Backyard Florals

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With the explosion of Spring comes an explosion of flowers. The last couple of years, I’ve been packing my yard with bulbs of an increasing variety. In the first couple of years, the rate of flowers was pretty low, I think one Daffodil bloomed, and less than a handful of Tulips bloomed. I planted two types of Hyacinth, both the dwarf “grape” variety, as well as the normal variety in a whole host of colors. I planted a number of new types of Iris, to compliment the one variety I already had in my yard (the variety that took over my yard, a bright violet iris). I also redistributed a number of the existing Irises and Tiger Lilies that had grown into gigantic clumps in only one or two places throughout my yard. Well, this year, the majority of my bulbs bloomed, and bloomed beautifully. The Irises and Tiger Lilies have yet to bloom, although their flower stalks with buds are beginning to form.

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The wonderful thing about planting such a variety of bulbs is you get color throughout the first half of the growing season. The Hyacinth start spring off. The normal Hyacinth were sprouting in mid February, when nighttime temperatures were still well below freezing. That gave me a burst of color with pinks, reds, yellows, whites, deep purples and violets before winter even ended. The Grape Hyacinth started shortly after, and gave me some of the most vibrant violet blues I’ve ever seen, and they are still blooming (it’s just one cluster of tiny bell-shaped blue flowers after another). The Daffodils came about a week after the Hyacinth, and the last of those blooms are only now fading (the Daffodils seem to still need another year to fully take off…less than half of all of them actually bloomed this year, although more than in prior years). The Tulips started blooming a couple of weeks ago, and are just starting to near the end of their cycle. The tulips, now that they have all bloomed, came in quite a variety of colors as well…orange, yellow, purple, and red, along with several variegated varieties with either white highlights or dark highlights.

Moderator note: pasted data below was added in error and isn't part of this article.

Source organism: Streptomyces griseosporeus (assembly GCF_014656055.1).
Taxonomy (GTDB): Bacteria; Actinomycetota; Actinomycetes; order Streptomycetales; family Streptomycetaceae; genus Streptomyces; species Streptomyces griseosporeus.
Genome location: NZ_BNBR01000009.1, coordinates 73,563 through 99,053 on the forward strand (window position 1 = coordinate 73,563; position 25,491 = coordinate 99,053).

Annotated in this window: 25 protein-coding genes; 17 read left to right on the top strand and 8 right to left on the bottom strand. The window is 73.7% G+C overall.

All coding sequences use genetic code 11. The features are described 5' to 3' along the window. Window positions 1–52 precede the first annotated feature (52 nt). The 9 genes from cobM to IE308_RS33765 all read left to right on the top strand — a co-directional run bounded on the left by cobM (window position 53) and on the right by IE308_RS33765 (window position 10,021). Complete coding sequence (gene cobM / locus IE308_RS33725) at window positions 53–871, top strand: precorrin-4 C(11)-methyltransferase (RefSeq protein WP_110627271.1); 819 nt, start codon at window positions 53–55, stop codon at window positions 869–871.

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The next round of blooms are the Irises. The Iris blooms should open within a week, and they just keep coming week after week until well into summer. Last year, my Iris stalks had upwards of 9 blooms per stalk, some as many as 14! The stalks themselves reached almost as high as three feet. It seems breaking up the dense clumps of roots and redistributing them throughout my yard did these flowers some good, as they had never bloomed that profusely before. Once summer finally starts, the Tiger Lilies bloom. Last year saw a very small bloom. None of the roots I’d transplanted ever actually bloomed, and only a stalks of flowers bloomed on the original groups I left alone. Hopefully this year they will be more established, and I’ll get that rich orange, yellow, and black throughout my yard.

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Anyway, I hope you enjoy the splash of color. I don’t do macro and closeup photography nearly as often as I’d like to. It was one of my first photography passions, and the Canon EF 100mm f/2.8 Macro lens was my first lens purchase. Photography is an exceptionally expensive hobby, especially when you throw astrophotography into the mix. I have to spread my already thin funds ever thinner to get all the necessary equipment to maximize my potential in any given area. I’ve wanted to pick up the Canon MP-E 65mm 1-5x Zoom Macro lens for years, as it is probably the world’s greatest macro lens. It isn’t even a grand in cost, either. I would need a proper macro focusing rail if I get it, but…so many choices. Macro, landscape, bird/wildlife, astro. Which to pick, which to fund. 😉 Well, I guess I’ll figure it out once I have some money saved. Until then, enjoy the color!

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